As October comes to a close with November right on its heels, those who are lucky enough to own one of the seasonal energy efficient homes in Florida are hankering to get to their much warmer part-time residence, if they haven't already done so. Before we know it, winter will start to make its impact felt – long before the coldest season's official start date of Dec. 21. With this in mind, if you count yourself among the snowbirds who spend half the year in the Sunshine State, you should at the very least start making your travel arrangements and packing.
"Winter homes in Florida can require certain special considerations."
Yet the most genuinely pressing reason to get down to your winter home a good while before winter actually begins is for the well-being of the house in question. If any weather events have dealt it a few blows – remember, Hurricane Irma was just a few months ago – you don't want to be making those repairs or having them done professionally while you're supposed to be enjoying your time in the sun. Better to take care of them quickly, so you can make the most out of the months you spend escaping the colder months being experienced by those up north!
In the interest of helping you do exactly that, let's take a look at some of the issues you need to address regarding your winter residence as soon as possible:
Clean up the exterior
Upon your arrival in Florida, assess how the outside of your house looks, particularly the yard. It may not be the cornucopia of fallen foliage that a New England house would be if you didn't tend to its yard, but you'll still probably have some autumn detritus on the lawn. On its blog, Deerfield Beach-based firm People's Trust Insurance recommended tackling dead leaves on the lawn and in the gutter first. It's a task you can likely handle on your own, and clean gutters help deter exterior damage that your home would otherwise endure from the one weather hazard you can't duck in Florida – the rain.
As the winter progresses, snowbirds who consider themselves amateur gardeners need to take certain precautions as well, particularly those in northernmost Florida. Placing coverings over the flowers and plants each evening prevents damage from overnight Florida frosts, and watering just before sundown with warmer water benefits the soil, according to Argos Homewatch.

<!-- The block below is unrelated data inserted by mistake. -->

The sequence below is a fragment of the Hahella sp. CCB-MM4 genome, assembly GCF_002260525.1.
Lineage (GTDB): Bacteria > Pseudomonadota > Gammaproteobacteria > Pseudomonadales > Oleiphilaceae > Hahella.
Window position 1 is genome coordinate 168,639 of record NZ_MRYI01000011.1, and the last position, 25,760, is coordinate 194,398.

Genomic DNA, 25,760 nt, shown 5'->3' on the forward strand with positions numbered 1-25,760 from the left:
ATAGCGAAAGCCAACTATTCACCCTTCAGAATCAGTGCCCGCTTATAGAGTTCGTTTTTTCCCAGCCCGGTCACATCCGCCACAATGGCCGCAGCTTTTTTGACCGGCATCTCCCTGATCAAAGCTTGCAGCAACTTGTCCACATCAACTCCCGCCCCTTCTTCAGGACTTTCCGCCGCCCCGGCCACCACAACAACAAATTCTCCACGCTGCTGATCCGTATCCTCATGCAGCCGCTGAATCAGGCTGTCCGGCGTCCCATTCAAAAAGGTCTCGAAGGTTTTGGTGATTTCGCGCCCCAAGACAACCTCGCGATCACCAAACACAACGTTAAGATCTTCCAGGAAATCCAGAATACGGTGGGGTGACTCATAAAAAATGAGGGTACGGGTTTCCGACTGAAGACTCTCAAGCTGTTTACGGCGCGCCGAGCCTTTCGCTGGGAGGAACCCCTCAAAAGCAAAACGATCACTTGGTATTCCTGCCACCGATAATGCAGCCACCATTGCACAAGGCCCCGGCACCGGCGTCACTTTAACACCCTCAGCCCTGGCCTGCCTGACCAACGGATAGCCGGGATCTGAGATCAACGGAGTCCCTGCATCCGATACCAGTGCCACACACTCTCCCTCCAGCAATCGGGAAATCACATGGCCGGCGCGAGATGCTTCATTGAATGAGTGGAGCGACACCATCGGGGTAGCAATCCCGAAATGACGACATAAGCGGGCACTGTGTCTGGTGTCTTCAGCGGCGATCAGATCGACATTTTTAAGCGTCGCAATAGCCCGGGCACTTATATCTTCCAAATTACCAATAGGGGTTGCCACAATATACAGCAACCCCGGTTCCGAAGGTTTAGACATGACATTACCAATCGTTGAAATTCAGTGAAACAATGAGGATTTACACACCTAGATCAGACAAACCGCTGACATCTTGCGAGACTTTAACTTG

Mind the roof
Even in certain parts of South Florida, HomeCarePro noted that the winter months can occasionally bring ice or sleet, and heavy rain is all but guaranteed. As such, any necessary roof repairs should be another issue that you tackle early on in your seasonal stay. While cleaning your gutters, keep an eye out for any damage to the tiles or shingles, and make doubly sure by checking for interior leaks immediately under the roof. If anything surfaces, get on the horn to a professional immediately.
Take stock of your appliances
Hopefully having sorted out exterior issues, you can make your way inside and check on the interior. A number of your appliances will have a major role to play in your in-home comfort, so let's begin with those:
- If you have one or more window-mounted air conditioners – as opposed to a central HVAC unit that covers all bases – make sure they're unplugged, drained and removed from the window spaces in which they usually reside.
- In fact, Howard Services recommended unplugging any and all appliances that aren't going to be used on any regular basis during the summer. Whether they're turned on or not, they still end up wasting energy and adding to your electric bill.
- Take a look at your thermostat. If it's set to anything above 68 degrees Fahrenheit, that's way too warm. Bring it down to at least 68 degrees – maybe 66, if you can stand it. Just be sure not to go any lower than 65. Doing so, even in Florida, allows for the possibility of pipes freezing and bursting, an eventuality that absolutely no one wants to deal with. (Investing in a programmable thermostat to manage these periodic temperature changes for you may be worth your while.)
- Finally, if you have ceiling fans, be sure to check on the direction in which they're spinning. You want clockwise for the winter, as this causes cool air to rise to the epicenter of the fan and knock the warmer air (which, as elementary school science class told us, has already risen) loose to disperse throughout the room and make it that much more comfortable.
Insulation, doors and windows
As pointed out by Popular Mechanics, approximately 7 to 12 percent of in-home heating loss comes from bleed-through taking place in the smallest gaps around your doors and windows. So you'll want to immediately survey these spots for any damage, especially to the weather stripping.
Despite Florida's winters being milder than most, the wind and rain can still make their way in if your have poor insulation. To learn more about home window replacement options, contact NewSouth Windows right away!